It’s enough to make you wonder what those top earners are doing, exactly, with their money. Are they living beyond their means, or simply subject to exorbitantly high rents when affording an apartment is on the line? The three MSAs with the highest area median incomes — Bridgeport-Stamford-Norwalk, Oxnard-Thousand Oaks-Ventura, and Urban Honolulu — still have a substantial number of people who qualify as cost-burdened. In Bridgeport-Stamford-Norwalk, where the area median income is $86,414, 10.27% of the population making over $75,000 spends more than 30% of their salary on rent. In Oxnard-Thousand Oaks-Ventura, the AMI is similar, but the percentage is even higher, at 15.23%. And in Urban Honolulu, where the area median income is $77,273, a staggering 23.23% of the $75,000-plus bracket still spends over 30% of their salary on rent.
HOW HUD SUBSIDIES HELP THE HOUSING BURDEN
To help people secure safe housing, the Department of Housing and Urban Development provides subsidies to those who struggle to pay rent. However, HUD subsidies are generally determined by how much the renter makes — not how much they pay for rent — compared to the area median income (AMI). The limits vary depending on the location, but, for example, the HUD’s low-income ceiling guideline is 80% of the AMI.
In the above chart, we can see that the bulk of cost-burdened renters earn incomes well below the AMI, and by comparing that data with active HUD subsidies in each of those cities, we can see how well HUD programs are serving those who need them. The pie charts show the percent of a city’s cost-burdened renters that could be aided by an HUD subsidy, given current HUD disbursements.
By a landslide, Springfield, MA, has the highest percentage, with enough HUD-subsidized units to provide help to 47.9% of its cost-burdened renters. The next closest contender is New Haven-Milford, with 41.52%, followed by New Orleans-Metairie, with 37.53%.
By contrast, Orlando-Kissimmee-Sanford has enough HUD units for just 6.21% of cost-burdened renters. Riverside-San Bernardino-Ontario does a bit better, but still could serve only 9.81%, well below the majority of the cities.
The issue of affordable housing has myriad factors, with considerations for location and income being especially key. An income that would be extraordinary in some cities is in other cities barely enough to make ends meet.
Through this study, we’ve measured how renters in different cities and with different incomes are dealing with the high demands of housing costs. The HUD uses the measure of income compared to an area’s median income to assess need for housing subsidies — meaning not all cost-burdened renters qualify for subsidies, and not all those benefitting from subsidies are technically cost-burdened. But by using the measure of housing-cost burdens, we can still see in which areas renters are struggling the most. And the answers are a bit surprising.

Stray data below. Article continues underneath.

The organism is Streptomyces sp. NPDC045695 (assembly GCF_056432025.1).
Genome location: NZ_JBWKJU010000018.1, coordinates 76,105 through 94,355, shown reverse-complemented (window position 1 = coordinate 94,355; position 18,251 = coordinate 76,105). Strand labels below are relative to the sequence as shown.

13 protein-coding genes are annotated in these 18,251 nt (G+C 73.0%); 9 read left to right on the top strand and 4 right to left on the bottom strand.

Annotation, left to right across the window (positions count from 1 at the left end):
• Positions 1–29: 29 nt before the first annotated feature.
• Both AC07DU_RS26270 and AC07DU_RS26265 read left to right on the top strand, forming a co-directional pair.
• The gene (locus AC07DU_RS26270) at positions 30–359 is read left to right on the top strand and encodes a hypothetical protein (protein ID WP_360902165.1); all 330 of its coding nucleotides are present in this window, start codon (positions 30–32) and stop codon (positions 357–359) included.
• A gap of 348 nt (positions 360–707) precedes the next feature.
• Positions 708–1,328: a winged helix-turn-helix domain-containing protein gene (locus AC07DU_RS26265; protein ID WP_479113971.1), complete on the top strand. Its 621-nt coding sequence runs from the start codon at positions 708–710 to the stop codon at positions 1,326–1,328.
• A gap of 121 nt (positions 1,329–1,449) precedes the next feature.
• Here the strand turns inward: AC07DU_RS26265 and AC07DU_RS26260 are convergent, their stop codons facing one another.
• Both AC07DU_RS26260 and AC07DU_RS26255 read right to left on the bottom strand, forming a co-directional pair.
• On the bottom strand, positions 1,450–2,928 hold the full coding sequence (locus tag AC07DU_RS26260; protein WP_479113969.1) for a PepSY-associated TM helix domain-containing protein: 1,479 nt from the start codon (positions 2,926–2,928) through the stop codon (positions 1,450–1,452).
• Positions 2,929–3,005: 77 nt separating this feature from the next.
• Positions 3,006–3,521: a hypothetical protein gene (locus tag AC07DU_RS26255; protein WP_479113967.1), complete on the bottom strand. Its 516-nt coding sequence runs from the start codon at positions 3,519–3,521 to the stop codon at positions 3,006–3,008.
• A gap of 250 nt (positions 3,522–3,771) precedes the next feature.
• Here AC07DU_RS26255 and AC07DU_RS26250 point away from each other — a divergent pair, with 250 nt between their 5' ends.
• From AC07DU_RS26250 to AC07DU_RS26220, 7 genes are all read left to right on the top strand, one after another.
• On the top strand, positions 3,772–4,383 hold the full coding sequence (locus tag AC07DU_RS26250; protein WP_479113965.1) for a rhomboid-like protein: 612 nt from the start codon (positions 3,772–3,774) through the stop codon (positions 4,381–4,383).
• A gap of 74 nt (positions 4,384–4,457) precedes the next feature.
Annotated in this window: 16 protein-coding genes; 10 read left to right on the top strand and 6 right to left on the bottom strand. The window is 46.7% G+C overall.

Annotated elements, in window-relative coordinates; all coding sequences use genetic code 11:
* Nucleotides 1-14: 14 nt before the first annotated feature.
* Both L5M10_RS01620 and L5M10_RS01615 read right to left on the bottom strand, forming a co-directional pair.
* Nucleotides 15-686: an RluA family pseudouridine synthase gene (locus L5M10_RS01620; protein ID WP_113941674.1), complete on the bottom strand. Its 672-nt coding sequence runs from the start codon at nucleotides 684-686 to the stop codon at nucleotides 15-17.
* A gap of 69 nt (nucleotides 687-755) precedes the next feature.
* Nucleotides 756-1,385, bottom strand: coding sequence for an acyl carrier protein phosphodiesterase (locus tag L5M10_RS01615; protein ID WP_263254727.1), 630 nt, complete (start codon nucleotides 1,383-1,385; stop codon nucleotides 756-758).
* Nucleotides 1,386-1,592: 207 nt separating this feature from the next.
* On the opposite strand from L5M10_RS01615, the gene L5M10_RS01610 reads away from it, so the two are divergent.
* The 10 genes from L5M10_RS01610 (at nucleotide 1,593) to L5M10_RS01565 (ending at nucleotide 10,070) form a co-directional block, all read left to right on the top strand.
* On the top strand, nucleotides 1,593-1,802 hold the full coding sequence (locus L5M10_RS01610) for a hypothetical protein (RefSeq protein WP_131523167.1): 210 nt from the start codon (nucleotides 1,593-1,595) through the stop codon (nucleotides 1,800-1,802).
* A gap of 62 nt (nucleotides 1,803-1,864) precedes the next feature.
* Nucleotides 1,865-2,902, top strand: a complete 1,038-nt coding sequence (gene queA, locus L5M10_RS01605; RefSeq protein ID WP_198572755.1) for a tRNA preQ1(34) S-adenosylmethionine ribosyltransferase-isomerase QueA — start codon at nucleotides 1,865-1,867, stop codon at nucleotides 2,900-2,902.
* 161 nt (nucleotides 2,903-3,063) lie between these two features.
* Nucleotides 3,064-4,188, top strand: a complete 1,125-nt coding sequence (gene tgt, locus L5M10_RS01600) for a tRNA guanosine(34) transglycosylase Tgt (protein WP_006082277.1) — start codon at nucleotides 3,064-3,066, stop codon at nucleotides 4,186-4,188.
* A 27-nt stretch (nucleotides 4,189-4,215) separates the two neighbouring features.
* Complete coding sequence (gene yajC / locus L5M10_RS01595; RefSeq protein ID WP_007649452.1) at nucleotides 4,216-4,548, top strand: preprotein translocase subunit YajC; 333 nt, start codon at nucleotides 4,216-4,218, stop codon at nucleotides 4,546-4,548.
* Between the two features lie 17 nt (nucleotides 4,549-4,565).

Some of the largest U.S. cities, with generally the highest rents, have fewer burdened renters than, say, Springfield, MA — Chicago, Philadelphia, Boston, Houston, etc., didn’t even make an appearance on this list (though Chicago would have landed at #40, Philadelphia #25, Boston #39, and Houston #58). And even in the cities bearing the heaviest housing-cost burdens for renters, HUD subsidy benefits are limited to just a fraction of the burdened.
We used data from the U.S. Census Bureau 2015 American Community Survey to select the 100 Metropolitan Statistical Areas with the most total renter units in the country. Once selected, we calculated the total percentage for each MSA of renter units who spent 30% or more of their 2015 income on rent. Those renters falling into the categories “zero or negative income” and “no cash rent” were excluded from this calculation. After ranking the MSAs by this percentage, we chose the top 19 for further analysis.
For each MSA, we calculated the number of renters spending over 30% of their income on rent. We used the Census’s income categories as well as its area median income figures in our analysis of cost burdens across salary ranges.
In order to analyze how well subsidies from the Department of Housing and Urban Development are meeting the needs of cost-burdened renters in each MSA, we contrasted the number of HUD subsidized units (from HUDUser.gov) with the number of cost-burdened renters in each MSA. For MSAs that are divided into metropolitan divisions (New York, LA, Miami) the number of HUD subsidized units in each of the metropolitan divisions comprising the MSA were added together to get the total number of HUD subsidized units in the entire MSA. This number was then divided by the total number of cost-burdened renters (spending over 30% of their 2015 income on rent) in the corresponding MSA.